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Star Control fellas crowdfund defence for Stardock battle

Legal drama is never quite as daring as it looks on Ally McBeal

Fred Ford and Paul Reiche, the lead developers of the first two Star Control games from the 90s, have launched a crowdfunding campaign to help pay legal fees in their battle with Stardock. Both sides are claiming to hold varying rights to the sci-fi RPG-o-adventure series, and scrapping to secure rights the other believes they hold. Ford and Reiche are currently making Ghosts Of The Precursors, a sequel (but not in name) to their Star Control 2, while Stardock are making alternate-universe prequel Star Control: Origins. Ford and Reiche say their defence fees will cost an estimated $2,000,000 (£1.5m) and would very much like the public's help to pay them.

As I've explained in far more detail before, Stardock are courtfighting with Ford and Reiche over three main things: who holds the rights to the original games and can sell them; who can use characters and lore created for the original games; and who's allowed to associate their new game with the originals.

Who exactly holds what is the point of contention. Stardock seem to have at least the 'Star Control' trademark and the Star Control 3 copyright, bought off Atari during a bankruptcy sale. Reiche seems to have at least the rights to characters and aliens from the first two Star Control games. Beyond that... both sides are jostling over the rest.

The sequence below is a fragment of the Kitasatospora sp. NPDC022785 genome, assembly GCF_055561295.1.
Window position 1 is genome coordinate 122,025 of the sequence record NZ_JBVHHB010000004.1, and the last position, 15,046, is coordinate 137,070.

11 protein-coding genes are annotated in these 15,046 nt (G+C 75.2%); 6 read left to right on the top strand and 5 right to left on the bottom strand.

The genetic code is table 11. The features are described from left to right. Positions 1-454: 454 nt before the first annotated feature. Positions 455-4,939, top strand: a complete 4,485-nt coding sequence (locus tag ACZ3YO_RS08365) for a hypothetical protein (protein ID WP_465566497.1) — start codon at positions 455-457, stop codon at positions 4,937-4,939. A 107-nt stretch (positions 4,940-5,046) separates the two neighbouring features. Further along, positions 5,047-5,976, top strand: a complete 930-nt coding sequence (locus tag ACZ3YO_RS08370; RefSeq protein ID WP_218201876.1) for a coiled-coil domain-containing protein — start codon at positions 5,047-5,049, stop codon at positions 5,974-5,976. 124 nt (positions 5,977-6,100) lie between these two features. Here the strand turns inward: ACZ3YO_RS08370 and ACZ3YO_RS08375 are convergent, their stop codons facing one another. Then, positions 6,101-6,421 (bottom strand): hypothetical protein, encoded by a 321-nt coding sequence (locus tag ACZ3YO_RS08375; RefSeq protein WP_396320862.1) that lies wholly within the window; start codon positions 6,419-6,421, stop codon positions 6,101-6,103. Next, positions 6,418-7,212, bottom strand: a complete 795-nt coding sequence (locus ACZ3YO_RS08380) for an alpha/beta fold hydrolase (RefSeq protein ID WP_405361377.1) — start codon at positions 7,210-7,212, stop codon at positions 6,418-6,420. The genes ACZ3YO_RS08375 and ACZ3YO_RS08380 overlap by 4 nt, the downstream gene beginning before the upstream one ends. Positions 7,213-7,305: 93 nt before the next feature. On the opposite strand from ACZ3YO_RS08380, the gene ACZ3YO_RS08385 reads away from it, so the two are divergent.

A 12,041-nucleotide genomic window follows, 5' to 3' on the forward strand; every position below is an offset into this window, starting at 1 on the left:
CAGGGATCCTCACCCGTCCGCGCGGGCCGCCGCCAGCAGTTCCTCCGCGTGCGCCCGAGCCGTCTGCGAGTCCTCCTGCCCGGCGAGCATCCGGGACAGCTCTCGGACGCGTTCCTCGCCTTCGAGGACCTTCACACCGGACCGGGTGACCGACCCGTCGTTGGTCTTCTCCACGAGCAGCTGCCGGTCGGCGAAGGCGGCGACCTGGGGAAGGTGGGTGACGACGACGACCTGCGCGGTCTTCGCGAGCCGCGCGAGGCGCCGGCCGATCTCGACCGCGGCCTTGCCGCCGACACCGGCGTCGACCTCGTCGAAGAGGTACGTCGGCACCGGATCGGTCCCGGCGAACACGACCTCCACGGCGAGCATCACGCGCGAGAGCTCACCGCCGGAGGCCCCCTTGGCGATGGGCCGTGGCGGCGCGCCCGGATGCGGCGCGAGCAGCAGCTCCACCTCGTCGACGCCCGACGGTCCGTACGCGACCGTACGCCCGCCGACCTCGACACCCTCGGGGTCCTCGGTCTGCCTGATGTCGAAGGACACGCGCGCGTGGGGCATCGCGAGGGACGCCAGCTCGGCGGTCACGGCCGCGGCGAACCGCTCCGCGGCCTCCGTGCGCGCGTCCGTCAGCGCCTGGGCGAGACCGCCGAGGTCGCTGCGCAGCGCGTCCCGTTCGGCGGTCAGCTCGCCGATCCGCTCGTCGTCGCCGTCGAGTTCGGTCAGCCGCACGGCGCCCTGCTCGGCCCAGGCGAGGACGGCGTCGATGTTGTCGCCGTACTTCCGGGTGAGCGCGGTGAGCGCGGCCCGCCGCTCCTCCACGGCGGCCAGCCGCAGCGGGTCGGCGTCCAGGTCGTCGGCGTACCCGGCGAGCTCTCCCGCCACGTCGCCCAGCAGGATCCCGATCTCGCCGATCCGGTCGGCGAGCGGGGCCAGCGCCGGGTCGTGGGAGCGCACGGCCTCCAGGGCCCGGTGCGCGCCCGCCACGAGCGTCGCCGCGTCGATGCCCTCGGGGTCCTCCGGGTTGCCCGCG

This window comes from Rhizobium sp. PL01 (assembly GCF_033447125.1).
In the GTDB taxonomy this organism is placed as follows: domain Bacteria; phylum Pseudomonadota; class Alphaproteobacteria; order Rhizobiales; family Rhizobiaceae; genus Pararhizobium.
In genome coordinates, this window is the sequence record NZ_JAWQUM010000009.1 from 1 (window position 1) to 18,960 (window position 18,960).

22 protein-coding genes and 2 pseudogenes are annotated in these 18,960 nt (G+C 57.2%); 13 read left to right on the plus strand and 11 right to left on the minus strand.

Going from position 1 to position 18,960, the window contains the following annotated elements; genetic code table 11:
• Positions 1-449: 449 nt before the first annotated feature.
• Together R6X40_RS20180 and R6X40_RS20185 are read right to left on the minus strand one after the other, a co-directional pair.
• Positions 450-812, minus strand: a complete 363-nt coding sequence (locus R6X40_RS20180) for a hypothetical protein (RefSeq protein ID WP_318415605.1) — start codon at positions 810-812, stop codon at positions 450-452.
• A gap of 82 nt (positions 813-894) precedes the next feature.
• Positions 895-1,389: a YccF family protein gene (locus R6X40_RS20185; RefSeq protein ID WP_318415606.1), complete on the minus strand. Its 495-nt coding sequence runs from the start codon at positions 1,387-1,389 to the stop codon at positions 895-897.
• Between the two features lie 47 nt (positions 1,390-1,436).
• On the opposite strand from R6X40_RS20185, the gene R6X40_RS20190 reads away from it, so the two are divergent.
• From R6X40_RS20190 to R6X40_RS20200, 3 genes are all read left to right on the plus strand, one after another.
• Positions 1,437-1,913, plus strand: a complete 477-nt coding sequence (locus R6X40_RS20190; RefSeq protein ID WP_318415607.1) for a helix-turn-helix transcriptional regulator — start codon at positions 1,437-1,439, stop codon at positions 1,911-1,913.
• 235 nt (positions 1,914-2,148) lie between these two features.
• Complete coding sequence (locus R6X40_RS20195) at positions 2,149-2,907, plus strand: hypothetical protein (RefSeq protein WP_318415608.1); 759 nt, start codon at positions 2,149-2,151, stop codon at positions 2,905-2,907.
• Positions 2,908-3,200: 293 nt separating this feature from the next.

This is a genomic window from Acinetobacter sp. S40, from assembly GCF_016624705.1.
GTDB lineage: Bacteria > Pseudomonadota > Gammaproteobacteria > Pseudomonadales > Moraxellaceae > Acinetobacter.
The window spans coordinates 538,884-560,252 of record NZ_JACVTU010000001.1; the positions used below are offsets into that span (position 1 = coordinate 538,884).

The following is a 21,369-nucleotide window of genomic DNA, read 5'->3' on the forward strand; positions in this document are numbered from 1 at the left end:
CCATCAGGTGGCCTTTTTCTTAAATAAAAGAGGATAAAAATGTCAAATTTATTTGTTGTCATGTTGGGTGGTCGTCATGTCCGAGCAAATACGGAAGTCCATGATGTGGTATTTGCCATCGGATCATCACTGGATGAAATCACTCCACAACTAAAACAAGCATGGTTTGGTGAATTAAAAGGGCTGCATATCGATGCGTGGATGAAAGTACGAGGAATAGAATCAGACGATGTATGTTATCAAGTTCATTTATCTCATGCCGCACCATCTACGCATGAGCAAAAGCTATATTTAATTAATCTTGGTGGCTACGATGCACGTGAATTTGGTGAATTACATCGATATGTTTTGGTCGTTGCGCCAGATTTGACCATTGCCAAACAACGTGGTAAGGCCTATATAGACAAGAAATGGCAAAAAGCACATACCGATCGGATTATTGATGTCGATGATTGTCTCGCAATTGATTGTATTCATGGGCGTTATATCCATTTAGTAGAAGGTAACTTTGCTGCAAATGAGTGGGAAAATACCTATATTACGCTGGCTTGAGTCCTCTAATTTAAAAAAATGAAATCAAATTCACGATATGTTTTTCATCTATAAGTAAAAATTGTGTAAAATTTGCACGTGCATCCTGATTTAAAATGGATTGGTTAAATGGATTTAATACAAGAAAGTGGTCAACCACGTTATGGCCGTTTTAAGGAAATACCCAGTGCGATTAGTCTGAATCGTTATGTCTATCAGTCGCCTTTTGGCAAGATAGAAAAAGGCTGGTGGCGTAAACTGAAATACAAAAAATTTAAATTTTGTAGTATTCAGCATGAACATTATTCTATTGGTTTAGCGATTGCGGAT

Stardock have even said the pair should stop billing themselves as the creators of Star Control, claiming that the rest of the dev team are to credit and "any authorship that Reiche and Ford may have contributed to the Classic Star Control Games was limited." As much as I do believe that we should stop calling individual people the 'creators' of games made by teams, this seems mighty cheeky.

That's a whole lot of contended ground, and that gets expensive. Stardock are a reasonably large developer and publisher with resources to call on. Court cases like this can be settled simply by one side outlasting the other, having more money to pay lawyers longer, and Reiche and Ford hope their fans will help them see this through.

This past Friday, Reiche and Ford launched The Frungy Defense Fund on GoFundMe, the crowdfunding site best known for helping Americans survive holes in their country's social, legal, and health services. They're looking for $2m, which seems wildly unlikely but I suppose every little helps.

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